TOPEKA, Kan. — For many Kansans, ‘back to school’ has become a stressful time, and the same can be said for Kansas educators.
As school districts finalize their plans for this fall, educators are putting in extra work to make sure their students are safe, while also making sure they stay on-track.
Lindsay Buck is a special education teacher in Lawrence. She says educators are first and foremost concerned for their student’s health and well-being.
“Everyone is doing the best they can with the information they have and that changes so quickly,” she explained.
Buck was joined by fellow Kansas educators on a Zoom meeting to discuss the reopening of schools with Gov. Laura Kelly.
Topics brought up by the educators included the need for personal protective equipment for students and staff, special education resources and school sports.
“That’s a big concern for some of our student athletes,” Jamila Harris-Smith, School Counselor for Kansas City Public Schools.
Harris-Smith told the governor that many student athletes are concerned about their scholarship opportunities if they cannot play sports due to the coronavirus. Kelly said she is hopeful that the Kansas State High School Activities Association will continue to discuss options for school sports.
“What about switching sports and bringing the spring sports into the fall,” the governor said. “Because those tend to be more solitary sports — like your golf and your tennis and your cross country — and then let’s push off some of the more contact sports — whether it’s your basketball or your football — to the Spring.”
Teachers also brought up mental health concerns with the governor.
“Not only for our students or our families, but for our staff members,” explained Aaron Edwards, a band teacher in Lansing. “Our anxiety is high. The unknowns are taking a toll.”
Kelly says her administration is very aware that mental health issues are spiking in the state. She added they are still coming up with a plan to help people, but will continue to push for mental health services.
“You guys are operating under very stressful situations,” Kelly told the teachers. “I’m going to be talking with my Department for Children and Families and the Department for Aging and Disability Services…let me see what is happening and what more might happen.”
Many of the teachers present on the Zoom meeting, thanked the governor for her work to keep students and staff safe during the coronavirus pandemic.
“I want to thank you for the work the state has done, you yourself have done. Your words have been very encouraging, not only for me but for my counterparts,” Gilbert Perea, a special education teacher in Garden City, told the governor.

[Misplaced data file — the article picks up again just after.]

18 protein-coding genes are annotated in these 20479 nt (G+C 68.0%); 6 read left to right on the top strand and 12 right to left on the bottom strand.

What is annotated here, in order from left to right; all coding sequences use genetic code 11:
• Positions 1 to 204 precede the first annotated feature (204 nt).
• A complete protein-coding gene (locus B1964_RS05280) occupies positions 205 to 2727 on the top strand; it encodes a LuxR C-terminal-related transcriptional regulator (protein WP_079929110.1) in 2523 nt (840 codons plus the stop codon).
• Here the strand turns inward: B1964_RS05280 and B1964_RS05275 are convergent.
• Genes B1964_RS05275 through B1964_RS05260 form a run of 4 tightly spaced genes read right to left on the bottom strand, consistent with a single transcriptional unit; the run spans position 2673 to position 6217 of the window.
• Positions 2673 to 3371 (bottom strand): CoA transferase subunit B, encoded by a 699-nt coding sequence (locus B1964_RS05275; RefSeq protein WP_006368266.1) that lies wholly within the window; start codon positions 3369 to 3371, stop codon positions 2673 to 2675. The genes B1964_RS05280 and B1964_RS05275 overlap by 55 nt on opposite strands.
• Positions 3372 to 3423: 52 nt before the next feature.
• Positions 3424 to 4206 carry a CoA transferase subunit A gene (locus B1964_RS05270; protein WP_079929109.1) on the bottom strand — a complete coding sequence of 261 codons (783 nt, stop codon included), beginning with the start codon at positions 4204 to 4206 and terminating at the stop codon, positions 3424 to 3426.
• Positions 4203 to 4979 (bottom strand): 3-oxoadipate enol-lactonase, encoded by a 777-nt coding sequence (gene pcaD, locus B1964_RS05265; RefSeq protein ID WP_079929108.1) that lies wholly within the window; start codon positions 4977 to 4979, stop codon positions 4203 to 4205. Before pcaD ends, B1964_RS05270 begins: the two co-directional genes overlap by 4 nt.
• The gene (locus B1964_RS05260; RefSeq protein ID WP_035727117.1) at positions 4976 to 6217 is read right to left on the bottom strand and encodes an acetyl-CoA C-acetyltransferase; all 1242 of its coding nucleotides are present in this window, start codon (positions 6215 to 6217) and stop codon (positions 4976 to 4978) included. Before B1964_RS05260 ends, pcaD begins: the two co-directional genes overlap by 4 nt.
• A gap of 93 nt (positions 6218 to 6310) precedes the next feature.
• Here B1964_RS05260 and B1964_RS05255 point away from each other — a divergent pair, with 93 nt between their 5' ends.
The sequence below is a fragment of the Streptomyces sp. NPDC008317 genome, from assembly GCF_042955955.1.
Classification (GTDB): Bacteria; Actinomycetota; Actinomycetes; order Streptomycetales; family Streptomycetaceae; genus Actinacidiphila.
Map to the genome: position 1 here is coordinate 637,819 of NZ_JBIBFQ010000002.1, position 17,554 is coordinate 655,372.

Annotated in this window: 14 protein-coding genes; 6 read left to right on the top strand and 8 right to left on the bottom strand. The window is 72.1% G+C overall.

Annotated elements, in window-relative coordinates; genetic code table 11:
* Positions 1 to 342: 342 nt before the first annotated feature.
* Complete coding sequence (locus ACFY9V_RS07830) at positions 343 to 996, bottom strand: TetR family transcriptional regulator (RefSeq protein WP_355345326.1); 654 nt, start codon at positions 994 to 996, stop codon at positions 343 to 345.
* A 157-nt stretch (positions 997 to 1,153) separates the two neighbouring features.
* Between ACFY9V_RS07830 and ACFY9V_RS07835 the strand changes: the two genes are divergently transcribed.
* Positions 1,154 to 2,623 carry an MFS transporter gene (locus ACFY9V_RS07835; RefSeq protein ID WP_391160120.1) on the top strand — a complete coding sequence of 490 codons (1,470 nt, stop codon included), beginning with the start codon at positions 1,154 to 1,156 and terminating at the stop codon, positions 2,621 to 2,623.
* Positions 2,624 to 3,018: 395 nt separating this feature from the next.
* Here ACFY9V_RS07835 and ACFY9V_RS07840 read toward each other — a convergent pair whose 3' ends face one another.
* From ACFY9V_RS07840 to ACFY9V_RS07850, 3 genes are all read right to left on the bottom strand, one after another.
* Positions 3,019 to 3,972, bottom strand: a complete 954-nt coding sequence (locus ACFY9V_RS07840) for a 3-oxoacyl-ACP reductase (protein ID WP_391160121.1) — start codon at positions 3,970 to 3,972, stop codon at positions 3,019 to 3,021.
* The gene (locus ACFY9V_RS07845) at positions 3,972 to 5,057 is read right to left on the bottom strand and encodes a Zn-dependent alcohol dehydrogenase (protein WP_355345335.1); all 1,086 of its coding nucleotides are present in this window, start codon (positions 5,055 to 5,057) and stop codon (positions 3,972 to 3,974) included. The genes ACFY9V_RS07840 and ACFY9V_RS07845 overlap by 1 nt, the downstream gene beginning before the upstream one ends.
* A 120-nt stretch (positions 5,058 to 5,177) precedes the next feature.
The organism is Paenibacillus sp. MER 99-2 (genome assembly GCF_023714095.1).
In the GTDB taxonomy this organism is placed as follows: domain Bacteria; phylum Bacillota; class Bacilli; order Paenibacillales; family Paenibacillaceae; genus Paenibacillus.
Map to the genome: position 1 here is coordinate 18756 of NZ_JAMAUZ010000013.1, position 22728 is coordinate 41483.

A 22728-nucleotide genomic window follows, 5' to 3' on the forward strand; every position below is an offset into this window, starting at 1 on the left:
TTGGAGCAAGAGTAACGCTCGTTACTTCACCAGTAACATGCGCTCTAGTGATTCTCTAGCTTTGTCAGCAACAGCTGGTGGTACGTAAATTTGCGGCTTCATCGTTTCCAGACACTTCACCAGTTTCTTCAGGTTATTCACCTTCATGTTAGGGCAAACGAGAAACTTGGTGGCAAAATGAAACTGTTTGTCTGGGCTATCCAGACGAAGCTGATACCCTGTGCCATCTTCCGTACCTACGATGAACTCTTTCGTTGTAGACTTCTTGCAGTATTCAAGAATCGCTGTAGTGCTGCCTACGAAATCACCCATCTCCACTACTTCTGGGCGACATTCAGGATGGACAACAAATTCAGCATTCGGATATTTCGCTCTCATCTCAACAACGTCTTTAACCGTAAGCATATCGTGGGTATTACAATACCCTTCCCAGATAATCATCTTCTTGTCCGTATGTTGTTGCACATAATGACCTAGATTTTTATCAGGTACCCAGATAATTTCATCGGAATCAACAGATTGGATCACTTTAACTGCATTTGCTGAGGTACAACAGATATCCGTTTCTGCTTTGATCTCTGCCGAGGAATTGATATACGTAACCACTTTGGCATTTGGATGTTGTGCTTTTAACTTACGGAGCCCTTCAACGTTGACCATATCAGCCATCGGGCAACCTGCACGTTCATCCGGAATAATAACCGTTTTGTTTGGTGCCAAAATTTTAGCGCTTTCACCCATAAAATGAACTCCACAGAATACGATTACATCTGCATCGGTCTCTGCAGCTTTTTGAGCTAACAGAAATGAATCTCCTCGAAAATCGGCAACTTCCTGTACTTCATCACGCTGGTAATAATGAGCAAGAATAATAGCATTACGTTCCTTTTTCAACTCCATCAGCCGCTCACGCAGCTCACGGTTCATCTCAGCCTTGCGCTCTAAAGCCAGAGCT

Kelly told the teachers that she is committed to funding schools and supporting educators both right now and after the pandemic ends.
“So that you can do the jobs that you’re trained and hired to do and we can provide the support systems in there to make it possible for you,” she added.
Of course, not everyone is praising the governor.
Twenty-two Kansas lawmakers asked Attorney General Derek Schmidt for his legal opinion on Kansas school boards’ ability to set coronavirus-related rules.
In Schmidt’s response, he said local school boards can choose to not follow mandates put in place by both state and county officials.
For example, if a county mandates that schools require students and staff to wear face masks, the school board could vote to overrule that mandate. School boards could also be more strict in their rules than what is required by the county or state.
Both Kelly and KDHE Secretary Lee Norman are urging Kansas school boards to follow health and safety guidelines put out by health officials. Kelly said that includes wearing masks in school.
Buck said she, and other educators, want to keep students and staff healthy and that means following health guidance from the experts.
“I want to be sure that our schools and our staff and our students are safe in every phase of reopening,” Buck said. “I definitely think that Governor Kelly and her administration are keeping that at the forefront.”
The governor also encouraged educators to remind the parents and families of students to complete their 2020 Census. She said this not only helps the state get federal funding for schools but also determines the amount of representation for Kansas in the U.S. House and Senate.
To watch the full meeting with Kansas educators and Kelly, who was joined by Sen. Dinah Sykes, D-Lenexa, click here.